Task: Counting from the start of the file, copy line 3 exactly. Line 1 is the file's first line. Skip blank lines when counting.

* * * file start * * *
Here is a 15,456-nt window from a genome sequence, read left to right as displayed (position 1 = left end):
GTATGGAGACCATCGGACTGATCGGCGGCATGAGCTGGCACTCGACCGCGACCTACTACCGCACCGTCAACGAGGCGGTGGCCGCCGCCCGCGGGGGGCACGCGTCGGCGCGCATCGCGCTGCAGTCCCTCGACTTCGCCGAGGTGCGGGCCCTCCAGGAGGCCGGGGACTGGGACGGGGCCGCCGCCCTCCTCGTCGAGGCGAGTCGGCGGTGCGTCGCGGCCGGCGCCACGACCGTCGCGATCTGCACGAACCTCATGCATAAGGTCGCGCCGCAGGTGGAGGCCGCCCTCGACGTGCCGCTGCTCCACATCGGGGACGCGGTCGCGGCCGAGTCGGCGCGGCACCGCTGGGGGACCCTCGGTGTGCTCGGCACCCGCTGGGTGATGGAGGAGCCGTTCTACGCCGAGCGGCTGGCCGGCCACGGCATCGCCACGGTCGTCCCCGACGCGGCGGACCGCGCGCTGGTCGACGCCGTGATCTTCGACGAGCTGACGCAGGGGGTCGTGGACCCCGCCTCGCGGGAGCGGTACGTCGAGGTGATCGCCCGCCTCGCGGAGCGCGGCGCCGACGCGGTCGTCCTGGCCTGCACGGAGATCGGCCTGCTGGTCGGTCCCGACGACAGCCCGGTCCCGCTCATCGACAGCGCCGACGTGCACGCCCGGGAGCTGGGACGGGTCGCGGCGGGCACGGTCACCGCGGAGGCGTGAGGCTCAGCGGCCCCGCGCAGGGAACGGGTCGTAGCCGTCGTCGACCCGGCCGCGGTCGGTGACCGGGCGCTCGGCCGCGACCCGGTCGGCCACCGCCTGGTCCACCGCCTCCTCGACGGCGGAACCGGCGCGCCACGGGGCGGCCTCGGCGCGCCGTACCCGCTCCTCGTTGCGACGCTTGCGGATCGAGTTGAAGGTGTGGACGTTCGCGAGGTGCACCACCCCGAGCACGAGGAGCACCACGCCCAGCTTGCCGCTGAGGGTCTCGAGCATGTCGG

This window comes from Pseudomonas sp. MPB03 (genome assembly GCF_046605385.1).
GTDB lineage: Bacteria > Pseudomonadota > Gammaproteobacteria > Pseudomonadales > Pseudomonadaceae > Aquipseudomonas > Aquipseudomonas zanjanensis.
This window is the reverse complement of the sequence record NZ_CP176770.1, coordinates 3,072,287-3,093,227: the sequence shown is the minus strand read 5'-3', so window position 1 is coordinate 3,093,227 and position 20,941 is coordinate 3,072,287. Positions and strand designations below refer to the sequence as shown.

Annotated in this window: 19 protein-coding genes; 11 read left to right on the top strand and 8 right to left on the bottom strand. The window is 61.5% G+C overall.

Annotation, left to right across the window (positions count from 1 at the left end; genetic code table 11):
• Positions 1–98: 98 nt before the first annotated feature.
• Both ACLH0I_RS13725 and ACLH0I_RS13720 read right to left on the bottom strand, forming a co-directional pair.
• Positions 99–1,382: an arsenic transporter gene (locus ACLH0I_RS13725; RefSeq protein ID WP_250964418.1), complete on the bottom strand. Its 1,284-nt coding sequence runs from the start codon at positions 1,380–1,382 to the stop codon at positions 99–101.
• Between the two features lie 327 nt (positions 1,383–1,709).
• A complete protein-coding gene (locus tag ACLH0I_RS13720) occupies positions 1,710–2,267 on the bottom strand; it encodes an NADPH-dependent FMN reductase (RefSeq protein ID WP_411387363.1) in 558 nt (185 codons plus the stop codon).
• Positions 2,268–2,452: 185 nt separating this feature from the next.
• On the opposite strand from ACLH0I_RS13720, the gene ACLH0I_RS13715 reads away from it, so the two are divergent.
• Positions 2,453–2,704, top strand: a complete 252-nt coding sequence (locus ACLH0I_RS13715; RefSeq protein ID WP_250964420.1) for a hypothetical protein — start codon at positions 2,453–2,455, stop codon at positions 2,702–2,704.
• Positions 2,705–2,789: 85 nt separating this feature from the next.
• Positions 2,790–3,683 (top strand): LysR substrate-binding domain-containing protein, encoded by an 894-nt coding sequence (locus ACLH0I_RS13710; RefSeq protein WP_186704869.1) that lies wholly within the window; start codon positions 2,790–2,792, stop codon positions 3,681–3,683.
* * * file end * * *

This window comes from Pseudomonas sp. MPB03 (genome assembly GCF_046605385.1).